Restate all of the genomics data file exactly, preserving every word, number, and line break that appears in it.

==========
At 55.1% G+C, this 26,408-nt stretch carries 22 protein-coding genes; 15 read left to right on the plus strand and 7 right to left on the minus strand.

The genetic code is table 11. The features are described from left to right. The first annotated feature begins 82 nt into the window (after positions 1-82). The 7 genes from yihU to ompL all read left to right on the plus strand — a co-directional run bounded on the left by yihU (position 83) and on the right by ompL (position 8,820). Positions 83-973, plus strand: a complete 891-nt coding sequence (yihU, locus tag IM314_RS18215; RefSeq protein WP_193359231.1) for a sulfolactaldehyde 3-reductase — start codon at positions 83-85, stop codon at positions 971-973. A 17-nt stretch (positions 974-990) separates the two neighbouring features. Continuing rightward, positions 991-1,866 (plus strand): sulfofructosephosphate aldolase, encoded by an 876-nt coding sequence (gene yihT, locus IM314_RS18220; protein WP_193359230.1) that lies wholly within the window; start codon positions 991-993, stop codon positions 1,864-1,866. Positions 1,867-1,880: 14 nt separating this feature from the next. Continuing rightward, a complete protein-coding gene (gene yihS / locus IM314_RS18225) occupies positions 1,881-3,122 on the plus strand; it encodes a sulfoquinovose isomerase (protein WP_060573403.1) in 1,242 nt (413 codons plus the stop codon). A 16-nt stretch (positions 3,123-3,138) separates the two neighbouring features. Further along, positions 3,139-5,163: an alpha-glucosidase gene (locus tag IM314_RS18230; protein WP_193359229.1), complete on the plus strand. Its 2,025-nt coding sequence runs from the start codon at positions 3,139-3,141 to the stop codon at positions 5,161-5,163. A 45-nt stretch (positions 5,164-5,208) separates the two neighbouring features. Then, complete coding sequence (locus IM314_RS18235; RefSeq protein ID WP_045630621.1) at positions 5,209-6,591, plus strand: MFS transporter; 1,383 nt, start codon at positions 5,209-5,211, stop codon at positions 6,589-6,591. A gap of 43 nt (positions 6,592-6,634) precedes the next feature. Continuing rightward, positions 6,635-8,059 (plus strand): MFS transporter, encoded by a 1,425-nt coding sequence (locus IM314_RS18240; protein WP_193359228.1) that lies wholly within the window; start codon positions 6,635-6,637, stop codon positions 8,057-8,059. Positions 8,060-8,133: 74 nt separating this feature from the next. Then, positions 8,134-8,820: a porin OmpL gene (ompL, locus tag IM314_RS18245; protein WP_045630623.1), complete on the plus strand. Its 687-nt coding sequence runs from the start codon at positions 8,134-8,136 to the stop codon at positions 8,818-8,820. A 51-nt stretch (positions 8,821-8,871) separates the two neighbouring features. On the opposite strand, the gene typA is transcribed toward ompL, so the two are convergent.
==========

At 55.1% G+C, this 26,408-nt stretch carries 22 protein-coding genes; 15 read left to right on the plus strand and 7 right to left on the minus strand.

The genetic code is table 11. The features are described from left to right. The first annotated feature begins 82 nt into the window (after positions 1-82). The 7 genes from yihU to ompL all read left to right on the plus strand — a co-directional run bounded on the left by yihU (position 83) and on the right by ompL (position 8,820). Positions 83-973, plus strand: a complete 891-nt coding sequence (yihU, locus tag IM314_RS18215; RefSeq protein WP_193359231.1) for a sulfolactaldehyde 3-reductase — start codon at positions 83-85, stop codon at positions 971-973. A 17-nt stretch (positions 974-990) separates the two neighbouring features. Continuing rightward, positions 991-1,866 (plus strand): sulfofructosephosphate aldolase, encoded by an 876-nt coding sequence (gene yihT, locus IM314_RS18220; protein WP_193359230.1) that lies wholly within the window; start codon positions 991-993, stop codon positions 1,864-1,866. Positions 1,867-1,880: 14 nt separating this feature from the next. Continuing rightward, a complete protein-coding gene (gene yihS / locus IM314_RS18225) occupies positions 1,881-3,122 on the plus strand; it encodes a sulfoquinovose isomerase (protein WP_060573403.1) in 1,242 nt (413 codons plus the stop codon). A 16-nt stretch (positions 3,123-3,138) separates the two neighbouring features. Further along, positions 3,139-5,163: an alpha-glucosidase gene (locus tag IM314_RS18230; protein WP_193359229.1), complete on the plus strand. Its 2,025-nt coding sequence runs from the start codon at positions 3,139-3,141 to the stop codon at positions 5,161-5,163. A 45-nt stretch (positions 5,164-5,208) separates the two neighbouring features. Then, complete coding sequence (locus IM314_RS18235; RefSeq protein ID WP_045630621.1) at positions 5,209-6,591, plus strand: MFS transporter; 1,383 nt, start codon at positions 5,209-5,211, stop codon at positions 6,589-6,591. A gap of 43 nt (positions 6,592-6,634) precedes the next feature. Continuing rightward, positions 6,635-8,059 (plus strand): MFS transporter, encoded by a 1,425-nt coding sequence (locus IM314_RS18240; protein WP_193359228.1) that lies wholly within the window; start codon positions 6,635-6,637, stop codon positions 8,057-8,059. Positions 8,060-8,133: 74 nt separating this feature from the next. Then, positions 8,134-8,820: a porin OmpL gene (ompL, locus tag IM314_RS18245; protein WP_045630623.1), complete on the plus strand. Its 687-nt coding sequence runs from the start codon at positions 8,134-8,136 to the stop codon at positions 8,818-8,820. A 51-nt stretch (positions 8,821-8,871) separates the two neighbouring features. On the opposite strand, the gene typA is transcribed toward ompL, so the two are convergent.